Ethereum endured an early test of faith. The people behind the barely year-old blockchain had taken Bitcoin’s idea of decentralized money and run with it, building a digital landscape where users, based on a mutual trust in code, could interact and create applications. Then hackers emptied $50 million from one of those applications, the DAO. Facing a crisis, a core group of developers swiftly altered Ethereum’s code to return the lost funds.
The heist raised a key question for Ethereum and for dozens of other platforms that purport to be “decentralized:” Who decides when the code needs changing? Even at the time of the DAO hack, when Ethereum was a small community, the move sparked dissent. Some people kept using the old code, splitting Ethereum in two. And since then, even as Ethereum has grown into a multibillion-dollar operation with a vast constellation of businesses, developers, and users in its orbit, its process for making hard decisions remains ill-defined, a warren of Twitter polls, developer votes, and in-person conversations. Now a controversial new proposal—involving not just code, but politics—is testing what that means for Ethereum’s future.
The effort, led by developer Kristy-Leigh Minehan, centers on the kinds of machines people use to mine cryptocurrency. Like Bitcoin, Ethereum is kept secure by a system called proof-of-work, which involves computers racing to solve complex math problems. The solver reaps the rewards, hence the termmining. A decade ago, when Bitcoin was just getting started, a miner could turn a profit using chips found on their home desktop—first with standard computer processors, and later with the GPUs that power graphics cards. But the rising value of Bitcoin set off a race for more powerful hardware. Along came another type of chip, ASICs—which, like a finer, sharper chisel, are specially designed to handle the computations used to mine a particular coin.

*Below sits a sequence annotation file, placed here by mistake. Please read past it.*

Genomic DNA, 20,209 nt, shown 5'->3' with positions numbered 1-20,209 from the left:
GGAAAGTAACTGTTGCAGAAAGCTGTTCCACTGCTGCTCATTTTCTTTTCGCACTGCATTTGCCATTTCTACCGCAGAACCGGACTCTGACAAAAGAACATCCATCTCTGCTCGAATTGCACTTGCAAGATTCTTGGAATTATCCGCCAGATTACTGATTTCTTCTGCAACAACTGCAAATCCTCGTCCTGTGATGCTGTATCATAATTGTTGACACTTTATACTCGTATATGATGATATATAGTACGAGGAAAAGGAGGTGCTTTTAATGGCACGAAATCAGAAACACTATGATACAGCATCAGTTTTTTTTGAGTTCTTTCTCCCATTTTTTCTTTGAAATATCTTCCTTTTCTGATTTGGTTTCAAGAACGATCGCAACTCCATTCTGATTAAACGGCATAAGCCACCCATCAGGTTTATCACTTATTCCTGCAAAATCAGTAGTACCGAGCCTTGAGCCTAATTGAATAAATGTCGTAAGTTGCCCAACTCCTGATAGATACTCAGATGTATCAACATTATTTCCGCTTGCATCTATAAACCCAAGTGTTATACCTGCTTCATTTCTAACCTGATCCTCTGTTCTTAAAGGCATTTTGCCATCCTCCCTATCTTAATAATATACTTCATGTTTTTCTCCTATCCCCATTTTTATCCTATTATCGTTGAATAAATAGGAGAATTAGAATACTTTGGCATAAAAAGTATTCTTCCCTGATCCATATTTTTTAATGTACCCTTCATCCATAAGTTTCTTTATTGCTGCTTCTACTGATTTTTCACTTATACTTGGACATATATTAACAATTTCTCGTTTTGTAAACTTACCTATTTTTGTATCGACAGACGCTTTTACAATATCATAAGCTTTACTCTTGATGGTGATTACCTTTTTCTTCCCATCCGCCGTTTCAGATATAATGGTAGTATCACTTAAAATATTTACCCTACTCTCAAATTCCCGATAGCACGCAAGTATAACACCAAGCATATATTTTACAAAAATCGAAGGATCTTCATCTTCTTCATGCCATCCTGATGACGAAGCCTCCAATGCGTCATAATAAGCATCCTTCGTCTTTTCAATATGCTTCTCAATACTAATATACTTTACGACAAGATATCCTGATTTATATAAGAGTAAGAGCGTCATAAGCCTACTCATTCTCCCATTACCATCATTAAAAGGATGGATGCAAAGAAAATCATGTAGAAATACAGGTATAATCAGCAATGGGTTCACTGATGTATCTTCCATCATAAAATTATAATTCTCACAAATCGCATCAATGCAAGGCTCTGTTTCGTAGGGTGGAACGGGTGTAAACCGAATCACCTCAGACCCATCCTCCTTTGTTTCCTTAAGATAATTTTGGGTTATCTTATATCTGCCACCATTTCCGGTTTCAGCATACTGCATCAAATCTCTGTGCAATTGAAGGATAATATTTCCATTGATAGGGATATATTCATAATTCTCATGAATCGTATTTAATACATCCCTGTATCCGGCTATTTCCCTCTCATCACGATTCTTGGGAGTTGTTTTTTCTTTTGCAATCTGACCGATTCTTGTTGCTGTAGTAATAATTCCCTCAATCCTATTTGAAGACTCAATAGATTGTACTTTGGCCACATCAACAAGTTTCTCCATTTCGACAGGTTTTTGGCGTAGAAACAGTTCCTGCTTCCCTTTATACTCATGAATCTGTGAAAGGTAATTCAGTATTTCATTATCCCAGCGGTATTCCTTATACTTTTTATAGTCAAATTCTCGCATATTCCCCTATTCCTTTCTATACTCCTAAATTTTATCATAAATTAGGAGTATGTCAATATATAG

In 2014, as he developed Ethereum, Vitalik Buterin watched the rise of these specialized chips with trepidation. In the Ethereum white paper, he observed that Bitcoin had become dominated by large and well-financed mining pools using ASICs and described ways in which Ethereum
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